China’s Good Governance to Eradicate Extremism

By Spokesman of the Chinese Embassy in Grenada

In recent years, the government of China Xinjiang Uygur Autonomous Region has taken various strong measures to curb and eradicate extremism, which achieved good social governance and were supported by people of all ethnic groups in Xinjiang. However, out of the expectation of the vast majority of Chinese people, some foreign politicians, without serious study of the actual facts, attacked Xinjiang’s practice as violating human rights of Uyghur.

Some ill-intentioned western media also followed up to vilify Chinese government’s good laws and governance, discredit China’s image. These unfriendly reports with prejudice caused very bad and negative effects. To some extent, it could be regarded as a support to the extremism and terrorism. Therefore, it is necessary to ensure a correct understanding and make it clear on the matter.

A correct conclusion can be drawn only after rational analysis and objective evaluation, instead of making judgment with coloured glasses, nor to politicise or label it excessively. In fact, to combat and eradicate extremism, which is called “de-extremisation” in China, is definitely a good governance from the perspective of state governance and a concrete manifestation of the Chinese government’s implementation of good governance.

First, de-extremisation is the manifestation of the rule of law. The Standing Committee of the National People’s Congress of China promulgated the “Anti-terrorism Law of the People’s Republic of China” in 2015, in which Articles 19, 28, 30, 80, 81, 82, 84 laid down principles, guidelines and measures to prevent and punish extremism.

The law came into force on Jan. 1, 2016.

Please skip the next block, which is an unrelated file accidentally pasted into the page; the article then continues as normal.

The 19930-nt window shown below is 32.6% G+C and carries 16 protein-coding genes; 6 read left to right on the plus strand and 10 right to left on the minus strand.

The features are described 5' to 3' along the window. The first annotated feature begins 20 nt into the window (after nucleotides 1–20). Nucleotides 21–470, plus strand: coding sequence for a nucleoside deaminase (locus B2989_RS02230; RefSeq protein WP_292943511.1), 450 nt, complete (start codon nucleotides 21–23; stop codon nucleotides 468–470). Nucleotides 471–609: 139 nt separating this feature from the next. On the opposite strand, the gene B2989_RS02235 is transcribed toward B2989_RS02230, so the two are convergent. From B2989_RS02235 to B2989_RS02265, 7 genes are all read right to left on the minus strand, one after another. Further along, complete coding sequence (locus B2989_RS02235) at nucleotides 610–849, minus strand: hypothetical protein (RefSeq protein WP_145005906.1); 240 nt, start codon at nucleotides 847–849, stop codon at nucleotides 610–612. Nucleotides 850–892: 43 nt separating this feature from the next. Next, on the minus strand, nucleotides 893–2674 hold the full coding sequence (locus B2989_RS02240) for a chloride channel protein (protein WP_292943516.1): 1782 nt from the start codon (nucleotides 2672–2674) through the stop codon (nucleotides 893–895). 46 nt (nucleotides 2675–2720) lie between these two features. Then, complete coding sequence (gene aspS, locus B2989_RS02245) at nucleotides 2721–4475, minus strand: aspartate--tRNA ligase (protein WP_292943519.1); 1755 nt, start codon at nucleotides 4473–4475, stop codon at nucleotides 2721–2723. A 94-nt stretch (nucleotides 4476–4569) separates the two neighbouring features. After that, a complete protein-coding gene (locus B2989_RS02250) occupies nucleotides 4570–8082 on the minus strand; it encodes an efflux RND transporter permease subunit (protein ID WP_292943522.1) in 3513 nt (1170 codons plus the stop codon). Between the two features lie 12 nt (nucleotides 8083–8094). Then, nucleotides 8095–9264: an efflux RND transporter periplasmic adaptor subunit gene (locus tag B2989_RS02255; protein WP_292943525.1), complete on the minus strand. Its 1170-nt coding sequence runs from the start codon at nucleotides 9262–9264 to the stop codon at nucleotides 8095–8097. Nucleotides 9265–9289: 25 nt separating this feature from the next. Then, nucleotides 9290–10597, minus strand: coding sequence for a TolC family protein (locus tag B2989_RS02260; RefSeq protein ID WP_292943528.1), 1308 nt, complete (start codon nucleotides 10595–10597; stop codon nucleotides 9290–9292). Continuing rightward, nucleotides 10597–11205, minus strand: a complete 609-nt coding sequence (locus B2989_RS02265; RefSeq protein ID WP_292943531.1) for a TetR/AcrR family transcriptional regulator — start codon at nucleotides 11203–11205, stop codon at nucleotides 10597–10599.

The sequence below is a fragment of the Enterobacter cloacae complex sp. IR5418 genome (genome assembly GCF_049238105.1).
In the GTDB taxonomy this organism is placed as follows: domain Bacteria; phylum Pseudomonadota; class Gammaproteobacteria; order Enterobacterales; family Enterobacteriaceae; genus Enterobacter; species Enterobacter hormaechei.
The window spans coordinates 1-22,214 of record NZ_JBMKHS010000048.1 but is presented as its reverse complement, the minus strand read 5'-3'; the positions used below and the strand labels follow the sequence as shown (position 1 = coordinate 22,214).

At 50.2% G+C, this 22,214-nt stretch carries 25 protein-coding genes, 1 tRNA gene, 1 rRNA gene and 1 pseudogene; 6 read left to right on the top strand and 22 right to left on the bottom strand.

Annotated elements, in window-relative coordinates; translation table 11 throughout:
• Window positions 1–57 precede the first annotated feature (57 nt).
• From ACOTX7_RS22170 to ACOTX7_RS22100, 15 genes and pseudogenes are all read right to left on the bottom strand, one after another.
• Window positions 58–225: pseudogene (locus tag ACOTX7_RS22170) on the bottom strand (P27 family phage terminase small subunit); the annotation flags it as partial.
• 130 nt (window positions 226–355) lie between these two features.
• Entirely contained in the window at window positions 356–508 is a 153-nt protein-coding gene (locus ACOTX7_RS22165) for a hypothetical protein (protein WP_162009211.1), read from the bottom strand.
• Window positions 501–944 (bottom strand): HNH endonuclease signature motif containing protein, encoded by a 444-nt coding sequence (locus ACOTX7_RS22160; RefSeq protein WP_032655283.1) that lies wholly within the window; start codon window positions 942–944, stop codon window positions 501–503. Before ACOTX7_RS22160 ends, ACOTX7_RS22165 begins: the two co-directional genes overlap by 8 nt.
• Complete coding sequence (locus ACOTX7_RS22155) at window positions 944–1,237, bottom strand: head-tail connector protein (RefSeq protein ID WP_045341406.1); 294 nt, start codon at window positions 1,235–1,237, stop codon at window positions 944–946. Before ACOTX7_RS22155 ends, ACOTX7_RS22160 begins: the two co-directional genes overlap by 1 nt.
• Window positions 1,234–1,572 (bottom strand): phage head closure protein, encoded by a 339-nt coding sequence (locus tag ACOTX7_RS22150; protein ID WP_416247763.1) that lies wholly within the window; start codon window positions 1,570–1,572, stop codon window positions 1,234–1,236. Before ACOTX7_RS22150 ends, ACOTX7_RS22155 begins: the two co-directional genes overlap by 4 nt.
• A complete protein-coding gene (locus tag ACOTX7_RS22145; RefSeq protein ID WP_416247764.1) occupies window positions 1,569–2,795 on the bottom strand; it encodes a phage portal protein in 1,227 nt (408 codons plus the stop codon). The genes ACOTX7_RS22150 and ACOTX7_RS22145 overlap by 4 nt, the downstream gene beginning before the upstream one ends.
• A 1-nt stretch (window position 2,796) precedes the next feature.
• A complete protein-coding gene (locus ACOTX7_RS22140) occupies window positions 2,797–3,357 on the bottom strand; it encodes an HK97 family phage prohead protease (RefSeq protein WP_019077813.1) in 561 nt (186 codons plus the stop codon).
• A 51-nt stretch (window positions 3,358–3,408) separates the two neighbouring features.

In accordance with the law, the Xinjiang Uygur Autonomous Region government formulated local regulations for implementing counterterrorism law and de-extremisation regulations and adopted measures to eradicate extremism. This is strictly in accordance with the law and is an inevitable requirement for fulfilling the government’s law enforcement duties. There is nothing wrong with it.

If these law enforcement measures were not taken, it would be considered as dereliction of duty, violating the requirements of governing the country according to law. And this has no essential differences with the USA passing “USA Patriot Act” after the “September 11 attacks” and the US authority’s cracking down on terrorism and extremism.

Second, de-extremisation is a necessary measure to prevent terrorism.

Since the “September 11 attacks” in the United States, large-scale terrorist incidents have occurred in London, Madrid, Paris, Moscow and other places, and almost each of these is closely related to Islamic extremism. Those perpetrators are misinterpreting and defiling Islam, engaging in evil terrorist activities and endangering the safety of life and property of civilians including Muslims.

In 2009, the July 5 Riots in Urumqi, Xinjiang was the Chinese version of “September 11 attacks”. It killed 197, injured more than 1,700, and caused colossal damage to property. After that, thousands of terrorist attacks occurred in Xinjiang, causing thousands of casualties. The evil terrorists were almost all extremists.

Believing in terrorism and extremism, the attackers attempted to create social panic, endanger public safety and violate personal and property security through violence, destruction and intimidation to achieve the Taliban-style ideology. Therefore, after careful analysis and assessment of the root causes of terrorism in Xinjiang, the Chinese government believes that we must prevent, contain and eradicate extremism before we prevent and contain terrorism.

Based on this, Xinjiang’s decision to take measures to eradicate extremism and prevent terrorism through ideological and cultural education is a necessary, wise and correct decision.